Flange Gaskets: Full-Face or Ring

When sealing raised or flat face flanges there are two choices of gasket shape: full-face gasket and ring-type. Each has advantages, so before ordering you should know which will suit your application best. You should also understand the measurements your gasket supplier needs before cutting material.

Flange Basics

ASME standards describe several designs, but the most common are the raised face and the flat face. The difference between them is that the raised face flange has a raised region surrounding the pipe bore. The bolt holes are outside of this. The flat face flange has no such step.

The Ring-Type Gasket

This is positioned inside of the flange bolts and around the pipe bore. In a raised face design it sits on that surface. This design:

  • Requires less material and less cutting.
  • Can be installed without completely dissembling the joint, (making it a “drop in” gasket.)
  • Is harder to clamp in position.

When specifying a ring type gasket only three measurements are needed: ID (which corresponds to the pipe bore,) OD (which is the same is the OD of the raised face,) and gasket thickness.

The Full-Face Gasket

Like the ring-type gasket, this seals on raised flange faces, but has an OD the same as the flange. That means it needs holes for the securing bolts to pass through, and these help locate it on the flange, making alignment easier. Extending out to the flange OD has the added benefit of filling the gap between bolting surfaces, which stops dirt getting in. However, the joint must be completely dissembled for installation.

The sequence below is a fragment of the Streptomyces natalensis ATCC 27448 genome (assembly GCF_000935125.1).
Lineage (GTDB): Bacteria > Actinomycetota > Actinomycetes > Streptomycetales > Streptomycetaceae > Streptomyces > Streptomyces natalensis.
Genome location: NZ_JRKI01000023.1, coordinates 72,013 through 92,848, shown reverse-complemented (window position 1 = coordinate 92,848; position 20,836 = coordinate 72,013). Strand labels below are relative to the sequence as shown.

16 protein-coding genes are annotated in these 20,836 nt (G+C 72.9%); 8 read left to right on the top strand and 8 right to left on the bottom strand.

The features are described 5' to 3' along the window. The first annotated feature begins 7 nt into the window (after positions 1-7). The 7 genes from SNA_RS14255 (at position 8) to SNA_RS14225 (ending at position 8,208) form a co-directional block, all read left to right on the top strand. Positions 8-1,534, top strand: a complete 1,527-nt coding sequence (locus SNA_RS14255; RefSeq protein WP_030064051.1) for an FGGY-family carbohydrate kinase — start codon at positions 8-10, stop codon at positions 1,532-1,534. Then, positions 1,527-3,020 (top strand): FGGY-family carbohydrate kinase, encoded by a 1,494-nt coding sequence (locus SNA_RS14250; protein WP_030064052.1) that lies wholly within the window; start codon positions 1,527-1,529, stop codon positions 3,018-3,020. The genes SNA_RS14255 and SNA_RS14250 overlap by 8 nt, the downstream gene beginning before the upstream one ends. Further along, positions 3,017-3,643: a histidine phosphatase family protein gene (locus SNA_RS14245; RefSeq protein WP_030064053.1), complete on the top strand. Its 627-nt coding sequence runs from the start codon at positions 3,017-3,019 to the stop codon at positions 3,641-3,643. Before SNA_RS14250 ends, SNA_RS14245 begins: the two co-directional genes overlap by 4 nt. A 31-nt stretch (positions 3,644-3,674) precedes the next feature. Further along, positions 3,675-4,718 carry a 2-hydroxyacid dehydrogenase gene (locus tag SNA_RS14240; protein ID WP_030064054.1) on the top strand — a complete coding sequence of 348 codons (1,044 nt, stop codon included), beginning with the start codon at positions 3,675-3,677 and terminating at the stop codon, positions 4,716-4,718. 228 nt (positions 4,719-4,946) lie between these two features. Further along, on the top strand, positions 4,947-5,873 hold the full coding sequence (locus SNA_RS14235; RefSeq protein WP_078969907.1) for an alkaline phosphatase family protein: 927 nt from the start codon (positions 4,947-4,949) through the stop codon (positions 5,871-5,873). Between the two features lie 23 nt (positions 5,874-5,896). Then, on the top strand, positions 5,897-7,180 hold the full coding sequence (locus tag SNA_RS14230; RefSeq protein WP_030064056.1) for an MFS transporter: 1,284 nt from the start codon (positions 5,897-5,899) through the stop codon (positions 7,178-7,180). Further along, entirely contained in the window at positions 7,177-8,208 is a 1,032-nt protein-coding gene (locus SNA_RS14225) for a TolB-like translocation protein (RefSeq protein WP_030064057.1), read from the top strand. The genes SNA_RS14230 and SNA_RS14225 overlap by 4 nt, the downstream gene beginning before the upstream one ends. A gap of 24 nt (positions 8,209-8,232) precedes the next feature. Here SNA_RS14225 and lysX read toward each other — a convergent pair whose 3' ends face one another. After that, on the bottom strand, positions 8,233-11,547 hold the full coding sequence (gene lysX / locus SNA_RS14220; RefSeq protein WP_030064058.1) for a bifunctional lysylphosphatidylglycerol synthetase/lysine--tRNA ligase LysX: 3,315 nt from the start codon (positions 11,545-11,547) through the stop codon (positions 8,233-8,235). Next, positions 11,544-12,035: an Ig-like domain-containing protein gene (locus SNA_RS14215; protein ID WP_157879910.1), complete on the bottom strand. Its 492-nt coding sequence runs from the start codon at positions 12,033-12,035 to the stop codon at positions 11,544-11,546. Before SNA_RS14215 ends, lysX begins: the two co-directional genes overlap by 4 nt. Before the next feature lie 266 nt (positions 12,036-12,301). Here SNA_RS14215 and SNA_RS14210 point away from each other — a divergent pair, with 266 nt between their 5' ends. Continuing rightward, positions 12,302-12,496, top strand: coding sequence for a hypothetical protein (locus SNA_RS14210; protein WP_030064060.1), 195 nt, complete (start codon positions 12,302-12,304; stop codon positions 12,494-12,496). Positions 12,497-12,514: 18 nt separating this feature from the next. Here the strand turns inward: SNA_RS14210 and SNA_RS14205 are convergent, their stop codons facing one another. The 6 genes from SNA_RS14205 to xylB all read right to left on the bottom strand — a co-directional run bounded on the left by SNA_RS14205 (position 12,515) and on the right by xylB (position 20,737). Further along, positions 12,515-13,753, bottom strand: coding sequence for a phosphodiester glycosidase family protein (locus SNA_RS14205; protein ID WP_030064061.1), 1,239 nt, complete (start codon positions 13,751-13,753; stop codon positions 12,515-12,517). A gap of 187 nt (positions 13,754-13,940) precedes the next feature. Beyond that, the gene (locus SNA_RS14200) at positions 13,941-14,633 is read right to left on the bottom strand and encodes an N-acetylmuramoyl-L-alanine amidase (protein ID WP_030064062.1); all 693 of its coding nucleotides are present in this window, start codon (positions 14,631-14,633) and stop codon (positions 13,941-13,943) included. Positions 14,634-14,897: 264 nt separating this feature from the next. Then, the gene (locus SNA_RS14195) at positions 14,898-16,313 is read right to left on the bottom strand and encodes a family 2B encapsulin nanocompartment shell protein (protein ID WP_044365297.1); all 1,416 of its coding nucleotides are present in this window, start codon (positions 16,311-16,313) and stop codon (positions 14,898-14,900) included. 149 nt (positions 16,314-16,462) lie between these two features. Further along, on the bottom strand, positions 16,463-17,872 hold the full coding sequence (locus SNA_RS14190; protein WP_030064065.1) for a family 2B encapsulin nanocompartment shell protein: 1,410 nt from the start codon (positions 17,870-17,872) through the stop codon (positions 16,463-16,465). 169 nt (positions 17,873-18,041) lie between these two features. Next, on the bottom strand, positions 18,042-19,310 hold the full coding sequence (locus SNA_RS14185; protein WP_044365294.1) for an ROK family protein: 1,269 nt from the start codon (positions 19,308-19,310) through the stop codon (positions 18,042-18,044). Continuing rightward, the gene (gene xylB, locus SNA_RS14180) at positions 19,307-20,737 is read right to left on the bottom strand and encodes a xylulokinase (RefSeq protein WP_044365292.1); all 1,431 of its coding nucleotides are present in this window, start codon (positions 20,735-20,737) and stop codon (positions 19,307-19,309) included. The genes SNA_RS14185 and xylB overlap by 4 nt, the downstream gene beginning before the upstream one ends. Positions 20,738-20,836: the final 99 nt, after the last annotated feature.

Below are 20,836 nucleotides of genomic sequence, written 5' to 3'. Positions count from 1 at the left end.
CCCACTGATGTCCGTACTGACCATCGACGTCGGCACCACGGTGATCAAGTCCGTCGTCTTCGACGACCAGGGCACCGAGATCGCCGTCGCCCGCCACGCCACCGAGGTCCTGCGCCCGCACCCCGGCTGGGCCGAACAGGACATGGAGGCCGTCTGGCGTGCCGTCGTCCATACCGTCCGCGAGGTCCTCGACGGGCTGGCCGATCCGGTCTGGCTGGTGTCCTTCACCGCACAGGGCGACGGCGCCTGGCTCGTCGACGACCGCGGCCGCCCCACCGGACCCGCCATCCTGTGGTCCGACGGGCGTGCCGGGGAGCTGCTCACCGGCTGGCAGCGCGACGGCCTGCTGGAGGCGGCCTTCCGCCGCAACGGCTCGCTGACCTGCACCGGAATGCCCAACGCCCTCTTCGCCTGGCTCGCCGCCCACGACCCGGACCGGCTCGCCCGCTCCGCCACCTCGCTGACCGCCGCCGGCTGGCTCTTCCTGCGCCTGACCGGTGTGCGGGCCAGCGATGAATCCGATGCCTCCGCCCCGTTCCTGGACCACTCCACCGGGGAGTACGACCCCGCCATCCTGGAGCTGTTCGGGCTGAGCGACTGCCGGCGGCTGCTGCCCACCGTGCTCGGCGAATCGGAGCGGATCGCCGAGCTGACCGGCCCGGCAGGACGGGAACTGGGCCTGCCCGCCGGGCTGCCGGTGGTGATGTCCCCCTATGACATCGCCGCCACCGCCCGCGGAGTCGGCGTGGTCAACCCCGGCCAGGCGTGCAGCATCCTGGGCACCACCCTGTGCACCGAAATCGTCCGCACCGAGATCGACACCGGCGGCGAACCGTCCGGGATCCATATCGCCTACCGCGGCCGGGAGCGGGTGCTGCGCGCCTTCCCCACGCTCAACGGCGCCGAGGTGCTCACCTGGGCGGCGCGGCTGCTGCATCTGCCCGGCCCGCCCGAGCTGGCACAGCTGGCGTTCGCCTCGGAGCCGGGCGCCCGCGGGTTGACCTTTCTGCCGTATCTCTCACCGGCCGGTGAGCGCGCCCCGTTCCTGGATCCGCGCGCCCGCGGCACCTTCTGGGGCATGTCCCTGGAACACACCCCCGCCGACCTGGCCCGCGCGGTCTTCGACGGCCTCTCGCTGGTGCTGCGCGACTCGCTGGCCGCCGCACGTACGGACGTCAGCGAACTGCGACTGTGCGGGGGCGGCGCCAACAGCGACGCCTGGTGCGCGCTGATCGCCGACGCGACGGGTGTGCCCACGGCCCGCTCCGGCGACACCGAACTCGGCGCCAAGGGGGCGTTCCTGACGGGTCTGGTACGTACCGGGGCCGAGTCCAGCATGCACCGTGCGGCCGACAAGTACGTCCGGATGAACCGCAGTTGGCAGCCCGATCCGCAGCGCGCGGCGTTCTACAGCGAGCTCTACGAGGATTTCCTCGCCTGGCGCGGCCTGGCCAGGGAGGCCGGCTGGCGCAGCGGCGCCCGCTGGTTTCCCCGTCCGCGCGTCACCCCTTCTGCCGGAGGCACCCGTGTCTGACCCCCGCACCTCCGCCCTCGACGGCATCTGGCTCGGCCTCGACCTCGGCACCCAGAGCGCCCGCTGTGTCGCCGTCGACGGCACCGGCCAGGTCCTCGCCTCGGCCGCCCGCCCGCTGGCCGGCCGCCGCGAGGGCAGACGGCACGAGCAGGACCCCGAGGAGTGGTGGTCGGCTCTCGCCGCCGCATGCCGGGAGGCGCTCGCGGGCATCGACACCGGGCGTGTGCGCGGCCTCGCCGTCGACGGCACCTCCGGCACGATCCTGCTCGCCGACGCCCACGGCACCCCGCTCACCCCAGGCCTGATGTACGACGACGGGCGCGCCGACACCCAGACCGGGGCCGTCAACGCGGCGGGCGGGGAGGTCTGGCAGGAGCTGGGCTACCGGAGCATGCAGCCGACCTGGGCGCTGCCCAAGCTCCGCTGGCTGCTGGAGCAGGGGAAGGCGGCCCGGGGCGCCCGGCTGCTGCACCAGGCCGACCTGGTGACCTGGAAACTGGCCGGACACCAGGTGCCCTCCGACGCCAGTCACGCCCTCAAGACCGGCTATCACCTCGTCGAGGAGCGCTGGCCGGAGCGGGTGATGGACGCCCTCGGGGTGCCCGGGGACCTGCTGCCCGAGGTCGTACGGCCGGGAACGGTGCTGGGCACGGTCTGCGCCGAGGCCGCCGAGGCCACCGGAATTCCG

Specifying a full-face gasket requires these measurements:

  • ID (same as the pipe bore.)
  • OD (same as the flange OD.)
  • Bolt circle diameter (the diameter on which all the bolt hole centers are located.)
  • Number of bolt holes (and spacing if they’re not be regular – which would be very unusual.)
  • Gasket thickness.

Finding The Bolt Circle Diameter

While ID and OD can be measured with calipers or even a tape, this dimension is harder to determine.

  1. Pick two holes diametrically opposite. One we’ll call left hole, the other will be right hole.
  2. Measure from the outer edge of left hole, (the side nearest the flange OD) to the inner edge of right hole, (the side nearest the bore.) That dimension is the bolt circle diameter.
  3. As a check, measure a second pair of bolt holes and make sure the distance is the same. Remember the rule: outer edge to inner edge!


Full-face and ring gaskets will do an equally good job of sealing the joint. The difference really boils down to installation preferences and priorities.

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